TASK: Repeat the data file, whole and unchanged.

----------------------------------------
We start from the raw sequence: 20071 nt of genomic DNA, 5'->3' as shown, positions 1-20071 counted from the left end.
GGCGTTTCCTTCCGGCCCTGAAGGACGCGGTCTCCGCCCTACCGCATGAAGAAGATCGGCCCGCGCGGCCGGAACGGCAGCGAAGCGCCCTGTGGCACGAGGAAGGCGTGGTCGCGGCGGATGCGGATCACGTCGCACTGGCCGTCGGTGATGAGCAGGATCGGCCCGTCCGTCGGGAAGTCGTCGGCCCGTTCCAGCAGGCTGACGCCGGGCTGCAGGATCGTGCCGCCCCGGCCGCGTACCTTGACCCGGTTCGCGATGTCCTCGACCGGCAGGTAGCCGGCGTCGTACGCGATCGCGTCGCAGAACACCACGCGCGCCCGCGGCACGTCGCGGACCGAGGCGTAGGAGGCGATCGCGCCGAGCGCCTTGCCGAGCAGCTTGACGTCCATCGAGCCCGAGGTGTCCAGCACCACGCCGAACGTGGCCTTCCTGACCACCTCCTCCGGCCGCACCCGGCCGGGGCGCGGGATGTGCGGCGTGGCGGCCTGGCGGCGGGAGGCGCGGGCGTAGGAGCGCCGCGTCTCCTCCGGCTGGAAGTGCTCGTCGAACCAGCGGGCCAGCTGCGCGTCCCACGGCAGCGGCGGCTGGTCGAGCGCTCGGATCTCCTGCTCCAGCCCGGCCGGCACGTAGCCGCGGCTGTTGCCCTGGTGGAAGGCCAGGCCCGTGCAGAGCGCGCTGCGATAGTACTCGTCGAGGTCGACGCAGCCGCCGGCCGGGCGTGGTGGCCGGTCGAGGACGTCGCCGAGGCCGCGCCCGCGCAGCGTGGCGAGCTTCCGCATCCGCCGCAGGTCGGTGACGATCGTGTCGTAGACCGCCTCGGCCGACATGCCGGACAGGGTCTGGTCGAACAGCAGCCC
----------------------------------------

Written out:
We start from the raw sequence: 20071 nt of genomic DNA, 5'->3' as shown, positions 1-20071 counted from the left end.
GGCGTTTCCTTCCGGCCCTGAAGGACGCGGTCTCCGCCCTACCGCATGAAGAAGATCGGCCCGCGCGGCCGGAACGGCAGCGAAGCGCCCTGTGGCACGAGGAAGGCGTGGTCGCGGCGGATGCGGATCACGTCGCACTGGCCGTCGGTGATGAGCAGGATCGGCCCGTCCGTCGGGAAGTCGTCGGCCCGTTCCAGCAGGCTGACGCCGGGCTGCAGGATCGTGCCGCCCCGGCCGCGTACCTTGACCCGGTTCGCGATGTCCTCGACCGGCAGGTAGCCGGCGTCGTACGCGATCGCGTCGCAGAACACCACGCGCGCCCGCGGCACGTCGCGGACCGAGGCGTAGGAGGCGATCGCGCCGAGCGCCTTGCCGAGCAGCTTGACGTCCATCGAGCCCGAGGTGTCCAGCACCACGCCGAACGTGGCCTTCCTGACCACCTCCTCCGGCCGCACCCGGCCGGGGCGCGGGATGTGCGGCGTGGCGGCCTGGCGGCGGGAGGCGCGGGCGTAGGAGCGCCGCGTCTCCTCCGGCTGGAAGTGCTCGTCGAACCAGCGGGCCAGCTGCGCGTCCCACGGCAGCGGCGGCTGGTCGAGCGCTCGGATCTCCTGCTCCAGCCCGGCCGGCACGTAGCCGCGGCTGTTGCCCTGGTGGAAGGCCAGGCCCGTGCAGAGCGCGCTGCGATAGTACTCGTCGAGGTCGACGCAGCCGCCGGCCGGGCGTGGTGGCCGGTCGAGGACGTCGCCGAGGCCGCGCCCGCGCAGCGTGGCGAGCTTCCGCATCCGCCGCAGGTCGGTGACGATCGTGTCGTAGACCGCCTCGGCCGACATGCCGGACAGGGTCTGGTCGAACAGCAGCCC